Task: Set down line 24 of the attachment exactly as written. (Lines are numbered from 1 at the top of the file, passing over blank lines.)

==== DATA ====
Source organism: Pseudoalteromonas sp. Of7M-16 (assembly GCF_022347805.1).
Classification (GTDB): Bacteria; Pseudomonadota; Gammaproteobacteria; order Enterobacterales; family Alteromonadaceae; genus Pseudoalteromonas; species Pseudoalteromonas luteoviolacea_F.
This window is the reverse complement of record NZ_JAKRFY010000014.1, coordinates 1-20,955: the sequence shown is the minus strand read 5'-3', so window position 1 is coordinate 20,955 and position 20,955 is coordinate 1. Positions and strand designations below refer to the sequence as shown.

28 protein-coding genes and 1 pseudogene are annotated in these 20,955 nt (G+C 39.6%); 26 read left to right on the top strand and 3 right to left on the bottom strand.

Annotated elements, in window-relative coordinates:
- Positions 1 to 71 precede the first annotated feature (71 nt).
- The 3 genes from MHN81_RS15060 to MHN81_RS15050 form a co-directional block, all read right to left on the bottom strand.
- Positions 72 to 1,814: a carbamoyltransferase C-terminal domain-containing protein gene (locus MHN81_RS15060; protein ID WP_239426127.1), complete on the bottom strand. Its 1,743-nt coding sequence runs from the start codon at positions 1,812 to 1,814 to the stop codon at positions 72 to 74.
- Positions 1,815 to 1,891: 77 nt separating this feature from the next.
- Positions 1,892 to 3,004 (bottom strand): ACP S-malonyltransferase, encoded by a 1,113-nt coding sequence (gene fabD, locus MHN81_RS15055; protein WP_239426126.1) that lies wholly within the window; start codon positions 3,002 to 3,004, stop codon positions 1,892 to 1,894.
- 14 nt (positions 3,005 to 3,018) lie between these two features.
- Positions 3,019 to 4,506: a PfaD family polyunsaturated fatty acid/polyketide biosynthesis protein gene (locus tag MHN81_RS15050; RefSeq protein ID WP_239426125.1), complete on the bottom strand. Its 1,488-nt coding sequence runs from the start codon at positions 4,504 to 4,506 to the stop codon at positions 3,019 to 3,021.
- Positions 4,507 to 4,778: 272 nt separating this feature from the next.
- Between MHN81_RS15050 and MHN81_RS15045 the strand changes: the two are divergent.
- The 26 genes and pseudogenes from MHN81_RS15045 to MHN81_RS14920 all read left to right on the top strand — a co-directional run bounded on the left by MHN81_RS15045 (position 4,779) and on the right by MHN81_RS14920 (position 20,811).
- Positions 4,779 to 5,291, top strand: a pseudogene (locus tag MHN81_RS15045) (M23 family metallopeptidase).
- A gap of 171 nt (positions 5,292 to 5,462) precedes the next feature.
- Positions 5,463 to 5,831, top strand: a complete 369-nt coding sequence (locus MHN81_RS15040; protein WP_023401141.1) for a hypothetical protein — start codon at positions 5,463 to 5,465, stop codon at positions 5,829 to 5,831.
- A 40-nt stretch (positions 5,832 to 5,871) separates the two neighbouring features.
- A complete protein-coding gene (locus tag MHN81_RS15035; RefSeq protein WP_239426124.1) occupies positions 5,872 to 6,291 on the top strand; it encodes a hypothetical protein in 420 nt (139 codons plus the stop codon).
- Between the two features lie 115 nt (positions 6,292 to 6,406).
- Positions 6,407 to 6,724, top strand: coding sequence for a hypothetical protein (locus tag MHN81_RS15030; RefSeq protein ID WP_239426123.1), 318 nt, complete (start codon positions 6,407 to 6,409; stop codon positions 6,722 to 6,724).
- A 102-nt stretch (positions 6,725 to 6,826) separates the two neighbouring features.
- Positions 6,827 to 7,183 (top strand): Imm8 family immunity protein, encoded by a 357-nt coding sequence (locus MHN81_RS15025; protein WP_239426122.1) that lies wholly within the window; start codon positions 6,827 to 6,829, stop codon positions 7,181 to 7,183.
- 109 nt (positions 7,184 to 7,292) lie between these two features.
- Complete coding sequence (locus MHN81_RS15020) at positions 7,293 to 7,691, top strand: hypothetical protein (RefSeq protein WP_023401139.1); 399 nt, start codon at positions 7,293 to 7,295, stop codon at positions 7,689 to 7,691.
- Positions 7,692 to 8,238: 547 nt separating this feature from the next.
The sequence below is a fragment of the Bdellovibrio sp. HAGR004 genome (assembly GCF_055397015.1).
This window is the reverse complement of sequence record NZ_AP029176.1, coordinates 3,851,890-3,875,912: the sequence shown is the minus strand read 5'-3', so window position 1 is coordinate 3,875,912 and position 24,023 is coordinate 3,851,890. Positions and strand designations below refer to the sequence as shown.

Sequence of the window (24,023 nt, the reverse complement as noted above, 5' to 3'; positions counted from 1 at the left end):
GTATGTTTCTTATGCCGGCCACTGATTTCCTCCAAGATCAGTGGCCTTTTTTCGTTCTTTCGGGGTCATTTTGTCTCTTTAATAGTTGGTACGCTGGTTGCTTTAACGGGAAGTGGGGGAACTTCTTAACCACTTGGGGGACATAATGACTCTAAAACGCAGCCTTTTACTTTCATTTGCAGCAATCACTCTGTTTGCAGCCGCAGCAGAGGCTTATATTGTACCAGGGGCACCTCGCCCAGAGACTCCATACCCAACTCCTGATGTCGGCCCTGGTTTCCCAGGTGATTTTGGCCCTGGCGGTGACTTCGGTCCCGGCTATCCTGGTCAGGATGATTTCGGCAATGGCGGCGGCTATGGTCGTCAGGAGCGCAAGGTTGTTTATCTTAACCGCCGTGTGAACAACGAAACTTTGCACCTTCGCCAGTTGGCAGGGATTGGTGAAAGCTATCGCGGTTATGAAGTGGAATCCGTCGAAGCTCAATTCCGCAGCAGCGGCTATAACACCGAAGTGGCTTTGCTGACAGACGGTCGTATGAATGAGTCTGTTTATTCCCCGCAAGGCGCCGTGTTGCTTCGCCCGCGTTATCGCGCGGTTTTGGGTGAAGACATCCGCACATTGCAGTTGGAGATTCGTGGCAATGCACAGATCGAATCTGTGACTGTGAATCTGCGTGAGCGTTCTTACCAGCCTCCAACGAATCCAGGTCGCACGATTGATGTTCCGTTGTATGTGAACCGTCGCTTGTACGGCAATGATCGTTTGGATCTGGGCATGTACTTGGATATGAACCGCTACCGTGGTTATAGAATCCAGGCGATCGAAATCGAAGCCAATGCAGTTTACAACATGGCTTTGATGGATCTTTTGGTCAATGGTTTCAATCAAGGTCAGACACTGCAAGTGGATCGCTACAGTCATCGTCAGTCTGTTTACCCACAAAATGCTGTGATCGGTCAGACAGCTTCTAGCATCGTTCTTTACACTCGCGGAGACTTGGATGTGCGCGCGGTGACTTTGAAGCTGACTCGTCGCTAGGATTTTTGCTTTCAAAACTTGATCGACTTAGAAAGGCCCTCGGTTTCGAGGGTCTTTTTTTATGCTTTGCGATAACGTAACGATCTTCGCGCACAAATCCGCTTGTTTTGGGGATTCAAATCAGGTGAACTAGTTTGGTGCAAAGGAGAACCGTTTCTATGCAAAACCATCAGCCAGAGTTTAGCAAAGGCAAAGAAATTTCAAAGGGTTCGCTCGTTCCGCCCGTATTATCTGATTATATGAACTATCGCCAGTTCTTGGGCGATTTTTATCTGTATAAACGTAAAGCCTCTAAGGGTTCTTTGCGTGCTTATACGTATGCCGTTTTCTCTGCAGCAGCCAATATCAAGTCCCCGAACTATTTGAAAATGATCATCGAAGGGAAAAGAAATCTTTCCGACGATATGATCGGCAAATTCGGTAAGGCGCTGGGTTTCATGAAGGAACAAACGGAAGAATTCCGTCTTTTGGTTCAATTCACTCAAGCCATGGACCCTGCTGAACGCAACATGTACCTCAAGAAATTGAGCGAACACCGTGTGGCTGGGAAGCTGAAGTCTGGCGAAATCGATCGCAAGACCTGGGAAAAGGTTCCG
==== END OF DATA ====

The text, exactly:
- Positions 6,827 to 7,183 (top strand): Imm8 family immunity protein, encoded by a 357-nt coding sequence (locus MHN81_RS15025; protein WP_239426122.1) that lies wholly within the window; start codon positions 6,827 to 6,829, stop codon positions 7,181 to 7,183.